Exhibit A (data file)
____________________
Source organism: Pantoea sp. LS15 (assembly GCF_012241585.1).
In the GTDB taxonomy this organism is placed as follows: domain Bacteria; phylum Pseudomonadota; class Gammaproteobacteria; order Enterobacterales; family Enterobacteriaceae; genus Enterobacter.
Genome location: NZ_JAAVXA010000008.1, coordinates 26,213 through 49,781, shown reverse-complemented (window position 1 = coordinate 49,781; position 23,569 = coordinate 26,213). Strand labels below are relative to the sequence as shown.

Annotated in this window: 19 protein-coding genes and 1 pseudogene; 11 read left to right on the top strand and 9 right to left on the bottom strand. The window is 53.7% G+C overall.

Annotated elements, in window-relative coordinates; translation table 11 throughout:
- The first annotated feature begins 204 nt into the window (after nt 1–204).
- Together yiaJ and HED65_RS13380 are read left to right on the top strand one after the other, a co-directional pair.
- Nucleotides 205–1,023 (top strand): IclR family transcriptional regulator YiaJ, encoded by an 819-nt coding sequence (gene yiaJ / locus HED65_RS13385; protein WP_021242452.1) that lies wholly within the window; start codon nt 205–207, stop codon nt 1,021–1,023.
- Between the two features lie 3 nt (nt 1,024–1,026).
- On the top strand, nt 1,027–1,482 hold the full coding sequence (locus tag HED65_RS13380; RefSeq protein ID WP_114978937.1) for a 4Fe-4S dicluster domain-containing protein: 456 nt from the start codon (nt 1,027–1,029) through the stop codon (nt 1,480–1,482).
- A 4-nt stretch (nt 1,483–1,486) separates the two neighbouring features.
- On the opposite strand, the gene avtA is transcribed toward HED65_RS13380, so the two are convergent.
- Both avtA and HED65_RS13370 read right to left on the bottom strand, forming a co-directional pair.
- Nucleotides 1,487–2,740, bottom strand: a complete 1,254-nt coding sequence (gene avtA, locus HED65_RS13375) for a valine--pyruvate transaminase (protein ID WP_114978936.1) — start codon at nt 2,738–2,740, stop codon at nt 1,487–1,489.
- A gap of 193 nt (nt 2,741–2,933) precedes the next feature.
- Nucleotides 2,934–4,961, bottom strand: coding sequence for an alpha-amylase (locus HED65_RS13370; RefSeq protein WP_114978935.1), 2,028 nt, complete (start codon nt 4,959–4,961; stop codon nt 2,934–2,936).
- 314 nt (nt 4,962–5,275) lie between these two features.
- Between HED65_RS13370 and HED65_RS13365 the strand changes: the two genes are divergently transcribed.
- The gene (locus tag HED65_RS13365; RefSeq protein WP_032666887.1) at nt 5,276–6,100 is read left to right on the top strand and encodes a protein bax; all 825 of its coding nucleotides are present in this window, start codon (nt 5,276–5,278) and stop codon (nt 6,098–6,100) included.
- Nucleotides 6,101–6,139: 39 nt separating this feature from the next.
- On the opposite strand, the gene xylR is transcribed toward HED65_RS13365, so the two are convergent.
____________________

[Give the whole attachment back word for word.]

Source organism: Pantoea sp. LS15 (assembly GCF_012241585.1).
In the GTDB taxonomy this organism is placed as follows: domain Bacteria; phylum Pseudomonadota; class Gammaproteobacteria; order Enterobacterales; family Enterobacteriaceae; genus Enterobacter.
Genome location: NZ_JAAVXA010000008.1, coordinates 26,213 through 49,781, shown reverse-complemented (window position 1 = coordinate 49,781; position 23,569 = coordinate 26,213). Strand labels below are relative to the sequence as shown.

Annotated in this window: 19 protein-coding genes and 1 pseudogene; 11 read left to right on the top strand and 9 right to left on the bottom strand. The window is 53.7% G+C overall.

Annotated elements, in window-relative coordinates; translation table 11 throughout:
- The first annotated feature begins 204 nt into the window (after nt 1–204).
- Together yiaJ and HED65_RS13380 are read left to right on the top strand one after the other, a co-directional pair.
- Nucleotides 205–1,023 (top strand): IclR family transcriptional regulator YiaJ, encoded by an 819-nt coding sequence (gene yiaJ / locus HED65_RS13385; protein WP_021242452.1) that lies wholly within the window; start codon nt 205–207, stop codon nt 1,021–1,023.
- Between the two features lie 3 nt (nt 1,024–1,026).
- On the top strand, nt 1,027–1,482 hold the full coding sequence (locus tag HED65_RS13380; RefSeq protein ID WP_114978937.1) for a 4Fe-4S dicluster domain-containing protein: 456 nt from the start codon (nt 1,027–1,029) through the stop codon (nt 1,480–1,482).
- A 4-nt stretch (nt 1,483–1,486) separates the two neighbouring features.
- On the opposite strand, the gene avtA is transcribed toward HED65_RS13380, so the two are convergent.
- Both avtA and HED65_RS13370 read right to left on the bottom strand, forming a co-directional pair.
- Nucleotides 1,487–2,740, bottom strand: a complete 1,254-nt coding sequence (gene avtA, locus HED65_RS13375) for a valine--pyruvate transaminase (protein ID WP_114978936.1) — start codon at nt 2,738–2,740, stop codon at nt 1,487–1,489.
- A gap of 193 nt (nt 2,741–2,933) precedes the next feature.
- Nucleotides 2,934–4,961, bottom strand: coding sequence for an alpha-amylase (locus HED65_RS13370; RefSeq protein WP_114978935.1), 2,028 nt, complete (start codon nt 4,959–4,961; stop codon nt 2,934–2,936).
- 314 nt (nt 4,962–5,275) lie between these two features.
- Between HED65_RS13370 and HED65_RS13365 the strand changes: the two genes are divergently transcribed.
- The gene (locus tag HED65_RS13365; RefSeq protein WP_032666887.1) at nt 5,276–6,100 is read left to right on the top strand and encodes a protein bax; all 825 of its coding nucleotides are present in this window, start codon (nt 5,276–5,278) and stop codon (nt 6,098–6,100) included.
- Nucleotides 6,101–6,139: 39 nt separating this feature from the next.
- On the opposite strand, the gene xylR is transcribed toward HED65_RS13365, so the two are convergent.